Pope St. Gregory the Great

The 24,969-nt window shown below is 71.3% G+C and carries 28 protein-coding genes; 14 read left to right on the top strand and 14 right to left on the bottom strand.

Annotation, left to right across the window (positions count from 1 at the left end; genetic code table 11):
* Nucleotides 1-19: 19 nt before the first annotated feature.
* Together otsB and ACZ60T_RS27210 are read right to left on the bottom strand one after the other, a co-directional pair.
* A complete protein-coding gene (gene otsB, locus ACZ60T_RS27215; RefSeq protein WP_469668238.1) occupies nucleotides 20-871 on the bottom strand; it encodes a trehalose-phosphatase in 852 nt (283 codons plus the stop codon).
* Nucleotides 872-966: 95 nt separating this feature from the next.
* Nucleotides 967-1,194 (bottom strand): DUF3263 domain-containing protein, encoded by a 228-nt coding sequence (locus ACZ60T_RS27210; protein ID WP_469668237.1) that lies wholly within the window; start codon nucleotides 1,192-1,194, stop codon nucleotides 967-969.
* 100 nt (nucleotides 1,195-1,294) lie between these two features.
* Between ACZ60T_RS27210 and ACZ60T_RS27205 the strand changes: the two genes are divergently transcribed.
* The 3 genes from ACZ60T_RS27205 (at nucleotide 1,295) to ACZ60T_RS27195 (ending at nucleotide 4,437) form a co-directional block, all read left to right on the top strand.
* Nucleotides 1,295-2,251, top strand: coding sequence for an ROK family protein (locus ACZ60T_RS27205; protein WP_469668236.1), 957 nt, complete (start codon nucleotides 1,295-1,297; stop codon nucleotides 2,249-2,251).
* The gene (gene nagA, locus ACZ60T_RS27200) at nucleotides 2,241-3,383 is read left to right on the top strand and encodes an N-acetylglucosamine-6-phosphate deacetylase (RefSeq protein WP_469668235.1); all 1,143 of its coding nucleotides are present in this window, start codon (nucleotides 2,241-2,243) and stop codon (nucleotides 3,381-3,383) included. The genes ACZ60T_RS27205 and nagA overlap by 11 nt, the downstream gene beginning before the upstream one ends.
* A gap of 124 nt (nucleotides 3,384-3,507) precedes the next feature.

St. Gregory the Great was born in Rome in 540 A.D. Raised among saints, his father was a regionarius, an official in the Church, and his mother and two aunts were extremely devote, later becoming canonized. The family was aristocratic, famous for owning vast estates and participating in Roman government. As such, St. Gregory’s education was steeped in law, religion, grammar, rhetoric, and overall, affairs of the republic. By age 30, he held one of the most important offices for a young man, a Roman prefect, yet gave it up to become a monk. After his father’s death, he bequeathed the family’s estates, creating seven monasteries, and retreated to religious life. Within four years, though, the pope commissioned him to Constantinople as deacon and ambassador. Within a decade, he returned to Rome and resumed running the monasteries as abbot. But after the death of Pope Pelagius II, St. Gregory was elected his successor. At this time, church and state were at the epoch of their medieval power. St. Gregory took his place to rule over the ecclesiastical sphere, a lofty task. His skills in government, estate management, finance, and staff leadership shined. St. Gregory leveraged his papal authority, forming relations with the churches in Spain, Gaul, Africa, Britain, as well as the Eastern Churches. Also, he developed a code of life for bishops and began a rigorous preaching routine. His homilies drew massive crowds as they used rich anecdotes and practical metaphors. Diligent until the end, he wrote extensively on spiritual works; penning thousands of letters, sermons, and commentaries. As such, he is honored as one of the Four Great Doctors of the Church along with St’s Augustine, Ambrose and Jerome.

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